Thursday, November 19, 2009

SIS, oh SIS...

No, I am not talking about my female sibling or anything like that but our one and only, terribly user-repellent SIS! For those of you not familiar with this bane in my life, it is the new Student Information System, or the site where students
  • Drop and add classes
  • Find the name of your advisor
  • Determine whether you have holds on your enrollment
  • View financial information
  • View a list of your classes, an unofficial transcript, an Academic Requirements report, and a list of your transfer of credit
  • Browse the Schedule of Classes using the Class Search
Do I know a lot of people whose financial aid has been messed up because of SIS? Yes. Is it user-friendly? No. Does it make your life really hard when trying to drop and add classes? Yes.

Financial aid has been extremely backed up, because of transferring files to SIS and that means a lot of financial packages were given late or mishandled. I experienced this over the summer, and some people still experience it today. While I do appreciate the work that the people at Financial Aid do, I do not appreciate the confusing labels of SIS. In my financial aid package, what does it mean to have charges listed under the title of "item"? Why is the money charged for the 2008 fall term paid by "Summer 09 Financial Aid'? What is a "Do Not Place Financial Hold"?

Perhaps the underlying point is that SIS combines so many features that it is slowed down by them and altogether it is a confusing hodgepodge. Dan Heubert of UVa Today blog lauds the fact that "SIS does offer many of the same features as Collab" and then lists eight features that SIS can do, as if this was some baby contest and SIS was coming in second to some gorgeous half Turkish, half Chinese baby. Does faculty really need to view weekly teaching and exam schedules, build a course waitlist, search the course catalog and schedule of classes, create student e-mail lists, AND release advising holds? From what I hear, professors are so baffled by SIS that they barely use a lot of offered features, and the ones that they need to use are being "difficult." Another example of the pointlessness of so many features is the fact that we need to pick out of the three terms ('09 Fall, J-Term, '10 Spring) each time we want to look or edit classes. Therefore, each time I want to add, swap or drop a class, I must select which term I want to look at. Instead of adding, swapping or dropping classes within a term, I must reselect the term every time I click add, swap, or drop. This gets annoying really quickly.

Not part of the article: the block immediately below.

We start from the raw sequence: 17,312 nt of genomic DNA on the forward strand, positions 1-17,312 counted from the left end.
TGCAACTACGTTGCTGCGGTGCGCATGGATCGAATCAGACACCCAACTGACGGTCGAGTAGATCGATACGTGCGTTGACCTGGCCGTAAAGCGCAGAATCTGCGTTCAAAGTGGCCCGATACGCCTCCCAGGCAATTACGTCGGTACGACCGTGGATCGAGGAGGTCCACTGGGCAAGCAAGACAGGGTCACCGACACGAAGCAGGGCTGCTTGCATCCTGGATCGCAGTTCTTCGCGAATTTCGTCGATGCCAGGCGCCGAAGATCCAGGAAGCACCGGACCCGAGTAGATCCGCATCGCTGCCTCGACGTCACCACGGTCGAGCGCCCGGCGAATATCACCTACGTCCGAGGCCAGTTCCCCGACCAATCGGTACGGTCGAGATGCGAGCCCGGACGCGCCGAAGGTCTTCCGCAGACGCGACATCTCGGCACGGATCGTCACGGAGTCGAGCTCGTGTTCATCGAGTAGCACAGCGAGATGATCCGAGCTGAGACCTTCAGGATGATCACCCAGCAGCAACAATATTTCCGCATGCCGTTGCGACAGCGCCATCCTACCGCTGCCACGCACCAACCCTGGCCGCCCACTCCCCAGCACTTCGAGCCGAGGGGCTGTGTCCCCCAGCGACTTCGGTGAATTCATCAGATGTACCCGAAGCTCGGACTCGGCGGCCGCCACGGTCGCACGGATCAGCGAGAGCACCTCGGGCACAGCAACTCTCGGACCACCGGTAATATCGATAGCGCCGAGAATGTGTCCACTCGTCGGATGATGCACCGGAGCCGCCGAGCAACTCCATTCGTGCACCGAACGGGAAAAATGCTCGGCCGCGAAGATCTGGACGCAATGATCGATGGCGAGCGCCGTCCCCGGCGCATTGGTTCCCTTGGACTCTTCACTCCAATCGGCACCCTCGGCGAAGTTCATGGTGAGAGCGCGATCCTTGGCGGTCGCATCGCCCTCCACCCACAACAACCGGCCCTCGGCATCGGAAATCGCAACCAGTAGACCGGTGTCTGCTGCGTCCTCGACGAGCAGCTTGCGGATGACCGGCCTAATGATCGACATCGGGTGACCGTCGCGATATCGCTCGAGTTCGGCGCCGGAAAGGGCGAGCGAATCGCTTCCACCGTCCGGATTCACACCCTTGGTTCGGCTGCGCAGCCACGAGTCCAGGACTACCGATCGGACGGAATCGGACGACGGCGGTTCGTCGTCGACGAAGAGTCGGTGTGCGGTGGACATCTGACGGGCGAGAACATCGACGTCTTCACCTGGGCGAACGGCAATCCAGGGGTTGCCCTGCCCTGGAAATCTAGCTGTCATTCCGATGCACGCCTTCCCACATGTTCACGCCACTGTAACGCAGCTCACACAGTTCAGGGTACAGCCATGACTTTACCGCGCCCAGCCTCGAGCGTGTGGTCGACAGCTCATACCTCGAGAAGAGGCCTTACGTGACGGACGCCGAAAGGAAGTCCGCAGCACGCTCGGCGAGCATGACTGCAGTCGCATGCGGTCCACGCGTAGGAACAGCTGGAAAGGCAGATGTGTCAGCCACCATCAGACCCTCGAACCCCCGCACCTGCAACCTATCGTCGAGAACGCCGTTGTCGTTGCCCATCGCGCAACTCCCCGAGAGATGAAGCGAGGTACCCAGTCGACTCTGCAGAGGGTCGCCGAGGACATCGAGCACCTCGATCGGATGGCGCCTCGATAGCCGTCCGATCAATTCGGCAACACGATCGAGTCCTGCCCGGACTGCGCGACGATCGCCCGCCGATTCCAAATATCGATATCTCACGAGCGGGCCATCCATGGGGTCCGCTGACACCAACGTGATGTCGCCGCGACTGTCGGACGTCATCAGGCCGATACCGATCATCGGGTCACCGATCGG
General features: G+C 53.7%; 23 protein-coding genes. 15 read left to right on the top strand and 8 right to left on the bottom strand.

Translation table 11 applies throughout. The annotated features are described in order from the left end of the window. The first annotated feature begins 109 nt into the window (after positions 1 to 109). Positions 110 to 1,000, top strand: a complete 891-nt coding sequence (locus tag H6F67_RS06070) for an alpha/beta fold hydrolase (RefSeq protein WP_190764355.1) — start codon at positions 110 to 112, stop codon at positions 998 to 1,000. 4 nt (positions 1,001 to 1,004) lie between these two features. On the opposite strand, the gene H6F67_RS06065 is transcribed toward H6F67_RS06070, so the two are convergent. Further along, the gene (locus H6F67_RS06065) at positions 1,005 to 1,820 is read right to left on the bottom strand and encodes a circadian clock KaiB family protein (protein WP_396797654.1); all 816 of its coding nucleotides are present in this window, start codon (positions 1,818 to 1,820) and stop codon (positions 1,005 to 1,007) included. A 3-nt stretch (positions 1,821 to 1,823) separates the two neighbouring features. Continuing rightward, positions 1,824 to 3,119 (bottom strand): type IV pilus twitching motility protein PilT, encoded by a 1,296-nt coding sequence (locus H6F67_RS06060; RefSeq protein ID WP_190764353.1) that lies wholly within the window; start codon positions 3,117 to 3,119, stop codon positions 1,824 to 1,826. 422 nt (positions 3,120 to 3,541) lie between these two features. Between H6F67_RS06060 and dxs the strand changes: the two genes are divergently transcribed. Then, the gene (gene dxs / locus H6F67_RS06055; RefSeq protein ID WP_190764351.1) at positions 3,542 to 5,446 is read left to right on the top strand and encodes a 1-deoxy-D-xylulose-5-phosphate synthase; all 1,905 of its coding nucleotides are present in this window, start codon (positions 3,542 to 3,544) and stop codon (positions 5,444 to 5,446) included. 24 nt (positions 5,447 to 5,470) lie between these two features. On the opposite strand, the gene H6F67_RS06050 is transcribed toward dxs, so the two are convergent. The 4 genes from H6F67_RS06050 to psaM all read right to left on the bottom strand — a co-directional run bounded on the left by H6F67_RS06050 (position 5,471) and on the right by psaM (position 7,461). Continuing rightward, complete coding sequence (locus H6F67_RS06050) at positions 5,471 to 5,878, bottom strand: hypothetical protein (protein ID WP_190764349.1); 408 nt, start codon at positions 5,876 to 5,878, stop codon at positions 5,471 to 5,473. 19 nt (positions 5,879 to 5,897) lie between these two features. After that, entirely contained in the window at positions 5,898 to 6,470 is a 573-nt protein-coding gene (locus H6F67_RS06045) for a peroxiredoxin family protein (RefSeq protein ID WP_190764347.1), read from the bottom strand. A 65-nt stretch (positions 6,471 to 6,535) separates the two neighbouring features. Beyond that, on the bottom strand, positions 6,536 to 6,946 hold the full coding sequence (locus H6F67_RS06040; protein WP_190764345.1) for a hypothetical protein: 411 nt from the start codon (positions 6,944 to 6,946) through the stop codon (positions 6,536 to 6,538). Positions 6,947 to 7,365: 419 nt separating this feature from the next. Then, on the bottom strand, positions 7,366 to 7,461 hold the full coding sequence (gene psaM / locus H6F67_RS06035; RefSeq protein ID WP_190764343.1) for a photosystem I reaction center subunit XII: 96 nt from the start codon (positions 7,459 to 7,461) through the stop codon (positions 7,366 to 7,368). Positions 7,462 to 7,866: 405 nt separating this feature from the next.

I think the fact that I am on 8 waitlists attests to SIS's inefficiency. What Dan Heubert of UVa Today blog calls "the star of the March rollout [of SIS]" is the course enrollment feature, but that is exactly what I hear most students complain about. It is a pain to enroll, because SIS is so slow in processing requests. Also, because of the way the system is designed, a lot more students are on waitlists, because we do not have paper course action papers anymore. What students need are flexibility and a quick turnover rate. Instead, with SIS, we are all on as many waitlists as possible to hold onto as many classes, because we are uncertain whether or not we're going to get into a class.

On the right column, why are there links under the title of "U.Va." and what is the difference between those and the links under the title of "Other U.Va."? There's another UVA?

Even a physics professor understood this sad situation and felt enough pity to create his own version of SIS. This professor, Lou Bloomfield, says that "the goal of this website is to help student and faculty realize the best educational experience possible," and ends with "I hope that you will find this website useful." Oh yes, Mr. Bloomfield, sir, I do. Extremely user-friendly, it clearly lists all classes in a easy-to-read format. You can check out his version of SIS here: [http://rabi.phys.virginia.edu/mySIS/CS/index.php]. From what I heard, it cost him nothing to make this. Did I mention that we bought SIS for millions of dollars that racked up tuition and we need to shell out a couple hundreds of thousand a year to maintain it? Oh my.

1 comment:

james said...

In this era of web 2.0, we easily get nice & updated information for research purposes... I'd definitely appreciate the work of the said blog owner... Thanks!
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